Gail Gunst Heffner is a member of the faculty at Calvin College, currently serving as the director of community engagement in the Office of the Provost. Her PhD is in Urban Studies and Resource Development from Michigan State University. Gail is one of the founders of Plaster Creek Stewards and is serving as the principal administrator for several large grants designated for watershed restoration in the Plaster Creek watershed. She is an editor of Commitment and Connection: Service-Learning and Christian Higher Education. Gail has also published several articles on community-based research, engaged scholarship, social capital, community development, environmental service-learning, and reconciliation ecology.

For supplemental materials and images for Heffner's chapter, click the following link:

Matthew Kuperus Heun is professor of engineering at Calvin College. He earned an MS and PhD from the University of Illinois at Urbana-Champaign and later worked at NASA’s Jet Propulsion Laboratory and at Global Aerospace Corporation. He has been a visiting scholar at the Centre for Renewable and Sustainable Energy Studies at the University of Stellenbosch, South Africa. His long-term research question is “What is the relationship between energy and the economy when viewed through the lens of sustainability?” In addition to scores of articles, he is lead author of Beyond GDP: National Accounting in the Age of Resource Depletion.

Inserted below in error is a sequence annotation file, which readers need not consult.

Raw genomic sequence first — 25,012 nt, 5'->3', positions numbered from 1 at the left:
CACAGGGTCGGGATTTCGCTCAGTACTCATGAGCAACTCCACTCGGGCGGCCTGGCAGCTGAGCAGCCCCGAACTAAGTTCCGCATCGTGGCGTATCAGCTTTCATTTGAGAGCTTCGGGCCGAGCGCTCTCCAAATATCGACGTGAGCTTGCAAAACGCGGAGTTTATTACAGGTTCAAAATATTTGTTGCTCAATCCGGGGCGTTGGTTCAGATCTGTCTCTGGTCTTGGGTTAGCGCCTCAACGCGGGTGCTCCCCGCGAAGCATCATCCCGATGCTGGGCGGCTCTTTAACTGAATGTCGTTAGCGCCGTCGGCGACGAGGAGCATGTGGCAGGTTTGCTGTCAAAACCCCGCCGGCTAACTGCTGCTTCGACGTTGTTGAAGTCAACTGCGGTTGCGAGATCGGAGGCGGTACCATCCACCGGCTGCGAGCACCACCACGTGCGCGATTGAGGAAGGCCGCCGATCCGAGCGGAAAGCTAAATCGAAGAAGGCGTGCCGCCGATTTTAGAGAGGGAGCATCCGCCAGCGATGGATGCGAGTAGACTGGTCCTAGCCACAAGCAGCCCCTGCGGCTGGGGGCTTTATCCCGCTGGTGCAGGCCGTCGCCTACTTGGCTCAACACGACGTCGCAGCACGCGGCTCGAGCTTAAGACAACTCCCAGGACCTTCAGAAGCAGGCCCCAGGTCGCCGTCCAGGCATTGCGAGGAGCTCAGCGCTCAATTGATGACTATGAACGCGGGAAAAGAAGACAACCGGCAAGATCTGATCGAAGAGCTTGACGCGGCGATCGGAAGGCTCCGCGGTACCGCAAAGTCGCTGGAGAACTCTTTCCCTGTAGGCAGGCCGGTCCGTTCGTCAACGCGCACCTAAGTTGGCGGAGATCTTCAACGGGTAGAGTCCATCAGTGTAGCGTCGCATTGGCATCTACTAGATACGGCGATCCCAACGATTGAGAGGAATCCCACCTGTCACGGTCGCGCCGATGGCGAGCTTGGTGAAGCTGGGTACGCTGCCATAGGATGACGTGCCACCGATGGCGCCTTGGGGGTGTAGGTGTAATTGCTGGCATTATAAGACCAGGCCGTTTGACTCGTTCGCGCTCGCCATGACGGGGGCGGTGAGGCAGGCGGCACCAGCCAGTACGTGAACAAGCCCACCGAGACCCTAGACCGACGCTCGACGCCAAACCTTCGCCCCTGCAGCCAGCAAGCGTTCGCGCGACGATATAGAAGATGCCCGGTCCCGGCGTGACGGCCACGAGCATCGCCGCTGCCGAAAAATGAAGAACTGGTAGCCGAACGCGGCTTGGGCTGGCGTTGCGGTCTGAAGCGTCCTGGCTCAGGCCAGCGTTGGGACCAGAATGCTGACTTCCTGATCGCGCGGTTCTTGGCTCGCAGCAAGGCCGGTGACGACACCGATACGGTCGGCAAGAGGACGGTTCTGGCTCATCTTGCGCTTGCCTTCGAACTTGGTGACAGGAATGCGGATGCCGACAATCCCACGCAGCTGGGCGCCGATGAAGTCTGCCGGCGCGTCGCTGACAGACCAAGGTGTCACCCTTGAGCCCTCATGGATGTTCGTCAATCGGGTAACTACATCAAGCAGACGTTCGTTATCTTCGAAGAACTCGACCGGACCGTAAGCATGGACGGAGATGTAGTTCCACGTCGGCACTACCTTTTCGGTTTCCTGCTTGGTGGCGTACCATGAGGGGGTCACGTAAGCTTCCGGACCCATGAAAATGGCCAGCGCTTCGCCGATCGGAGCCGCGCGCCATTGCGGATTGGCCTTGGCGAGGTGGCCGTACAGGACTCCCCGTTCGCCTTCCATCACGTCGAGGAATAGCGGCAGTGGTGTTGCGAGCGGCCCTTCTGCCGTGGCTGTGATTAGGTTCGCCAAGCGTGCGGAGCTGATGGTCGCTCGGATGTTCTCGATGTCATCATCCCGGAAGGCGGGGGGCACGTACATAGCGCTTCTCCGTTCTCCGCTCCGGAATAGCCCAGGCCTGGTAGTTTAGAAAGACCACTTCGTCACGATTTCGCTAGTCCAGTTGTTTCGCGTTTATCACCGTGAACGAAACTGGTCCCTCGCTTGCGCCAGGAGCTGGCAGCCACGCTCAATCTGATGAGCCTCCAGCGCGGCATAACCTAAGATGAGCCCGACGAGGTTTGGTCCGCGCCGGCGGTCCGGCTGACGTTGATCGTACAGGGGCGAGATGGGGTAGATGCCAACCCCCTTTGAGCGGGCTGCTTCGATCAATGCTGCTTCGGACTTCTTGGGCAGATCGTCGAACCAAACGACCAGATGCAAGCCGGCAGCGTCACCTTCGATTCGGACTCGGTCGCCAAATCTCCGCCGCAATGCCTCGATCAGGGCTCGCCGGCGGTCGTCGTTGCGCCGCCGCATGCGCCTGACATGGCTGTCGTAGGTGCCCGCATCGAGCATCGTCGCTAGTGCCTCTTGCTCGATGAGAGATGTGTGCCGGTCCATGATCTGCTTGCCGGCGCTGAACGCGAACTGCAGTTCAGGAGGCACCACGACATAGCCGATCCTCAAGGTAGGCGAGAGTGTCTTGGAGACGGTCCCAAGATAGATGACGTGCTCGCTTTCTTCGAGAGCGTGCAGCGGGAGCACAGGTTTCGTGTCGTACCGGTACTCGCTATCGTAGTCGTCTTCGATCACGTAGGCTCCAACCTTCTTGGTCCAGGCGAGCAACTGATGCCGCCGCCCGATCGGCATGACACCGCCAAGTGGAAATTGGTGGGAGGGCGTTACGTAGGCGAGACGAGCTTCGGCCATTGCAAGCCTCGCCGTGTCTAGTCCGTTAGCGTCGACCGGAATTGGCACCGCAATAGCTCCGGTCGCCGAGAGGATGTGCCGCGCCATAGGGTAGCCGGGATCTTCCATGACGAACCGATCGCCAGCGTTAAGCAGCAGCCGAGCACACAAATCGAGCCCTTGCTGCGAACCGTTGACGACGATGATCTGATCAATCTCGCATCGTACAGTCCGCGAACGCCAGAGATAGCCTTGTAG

For supplemental materials and images for Heun's chapter, click the following link:

Clarence W. Joldersma is professor of education at Calvin College where he teaches philosophy of education. He has a broad A Levinasian Ethics for Education’s Commonplaces: Between Calling and Inspiration and Neuroscience and Education: A Philosophical Appraisal. He has co-edited, with Sean Blenkinsop a themed issue of Educational Theory on environment and philosophy and published essays on environmental ethics.

For supplemental materials and images for Joldersma's chapter, click the following link:

Leah Knoor is a first-year student at Calvin College, with majors in Biol- ogy and Biochemistry. She plans to pursue a career in microbiological research after graduation.

To see the children's book motioned in the Postlude, click the following link: